A Study of Cardiac Autonomic Neuropathy among Non-Diabetic Chronic Kidney Disease Patients

Document Type : Original Article


The Departments of Internal Medicine & Nephrology* and Cardiology**, Faculty of Medicine, Ain Shams University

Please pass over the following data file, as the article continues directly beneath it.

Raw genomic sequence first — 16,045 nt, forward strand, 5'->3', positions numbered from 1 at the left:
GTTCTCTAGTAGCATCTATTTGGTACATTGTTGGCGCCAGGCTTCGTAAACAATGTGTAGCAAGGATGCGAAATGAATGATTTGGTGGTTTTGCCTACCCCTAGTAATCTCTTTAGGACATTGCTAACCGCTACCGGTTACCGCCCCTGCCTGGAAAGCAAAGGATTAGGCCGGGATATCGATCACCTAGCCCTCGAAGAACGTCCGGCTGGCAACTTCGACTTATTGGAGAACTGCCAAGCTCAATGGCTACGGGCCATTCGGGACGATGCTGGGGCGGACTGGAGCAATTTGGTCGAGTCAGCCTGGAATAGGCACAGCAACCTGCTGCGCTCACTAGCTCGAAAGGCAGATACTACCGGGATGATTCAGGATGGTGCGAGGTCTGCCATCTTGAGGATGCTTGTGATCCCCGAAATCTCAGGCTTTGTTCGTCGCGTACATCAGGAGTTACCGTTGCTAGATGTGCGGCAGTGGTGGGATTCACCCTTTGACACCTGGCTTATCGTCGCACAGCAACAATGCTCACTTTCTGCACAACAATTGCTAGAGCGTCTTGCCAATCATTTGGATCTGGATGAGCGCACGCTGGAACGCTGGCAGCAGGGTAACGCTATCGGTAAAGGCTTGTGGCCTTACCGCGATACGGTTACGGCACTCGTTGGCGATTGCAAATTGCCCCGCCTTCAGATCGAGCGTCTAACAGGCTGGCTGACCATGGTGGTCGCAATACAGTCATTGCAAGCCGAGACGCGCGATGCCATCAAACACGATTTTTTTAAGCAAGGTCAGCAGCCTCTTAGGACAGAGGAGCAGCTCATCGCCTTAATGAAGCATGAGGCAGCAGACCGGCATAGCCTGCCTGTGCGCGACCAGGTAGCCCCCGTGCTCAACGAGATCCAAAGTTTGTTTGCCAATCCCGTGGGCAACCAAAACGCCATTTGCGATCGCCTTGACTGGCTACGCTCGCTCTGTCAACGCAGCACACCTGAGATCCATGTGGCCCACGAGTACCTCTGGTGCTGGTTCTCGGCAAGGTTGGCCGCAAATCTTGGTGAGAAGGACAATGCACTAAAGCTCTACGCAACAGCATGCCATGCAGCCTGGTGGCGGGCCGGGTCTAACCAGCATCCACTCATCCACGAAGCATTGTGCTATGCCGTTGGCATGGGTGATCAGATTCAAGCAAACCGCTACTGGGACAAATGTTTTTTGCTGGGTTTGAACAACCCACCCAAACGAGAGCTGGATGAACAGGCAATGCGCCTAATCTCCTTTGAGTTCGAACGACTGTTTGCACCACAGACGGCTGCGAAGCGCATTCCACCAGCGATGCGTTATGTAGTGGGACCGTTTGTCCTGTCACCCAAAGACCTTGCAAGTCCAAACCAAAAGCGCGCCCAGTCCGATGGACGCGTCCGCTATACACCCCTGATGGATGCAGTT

Abstract Background: The primary etiologies of morbidity and death in people with chronic renal disease are cardiovascular consequences. Having cardiovascular autonomic neuropathy increases your chance of dying suddenly from heart failure. Aim of Study: To assess the CAN pattern in non-diabetic chronic kidney disease (CKD) who are not receiving dialysis. Patients and Methods: Fifty non-diabetic, non-dialysis CKD patients participated in this case-control study and were split into two groups: 25 with CKD in stages 3 and 4 made up Group I, 25 with CKD stage 5 made up Group II, in addition to 25 healthy volunteers as a control group. Full history and clinical examination with stress on autonomic neuropathy manifestations, routine laboratories and resting echocardiog-raphy were done. The heart rate reaction to the Valsalva ratio, the heart rate fluctuation during deep breathing, and the heart rate response to the standing 30:15 ratio test. Results: Cardiovascular autonomic neuropathy dysfunc-tions were significantly different in CKD patients (n=50) in comparison to the control group (MCp< 0.001). 29 had cardiac autonomic dysfunctions, the pattern that was detected in Group I was: 5 early parasympathetic, 4 definitive parasym-pathetic, 2 combined damage, 1 sympathetic damage. In Group II : 8 early parasympathetic, 6 definitive parasympathetic, and 3 combined damage. Patients with abnormal heart rate (R-R interval) variation during the deep breathing (beat/min) test had higher serum creatinine and lower serum calcium levels (FP=0.02). Conclusion: Cardiac autonomic dysfunction is common in non-diabetic, non-dialysisCKD without significant associ-ation with the occurrence of autonomic neuropathy clinical symptoms.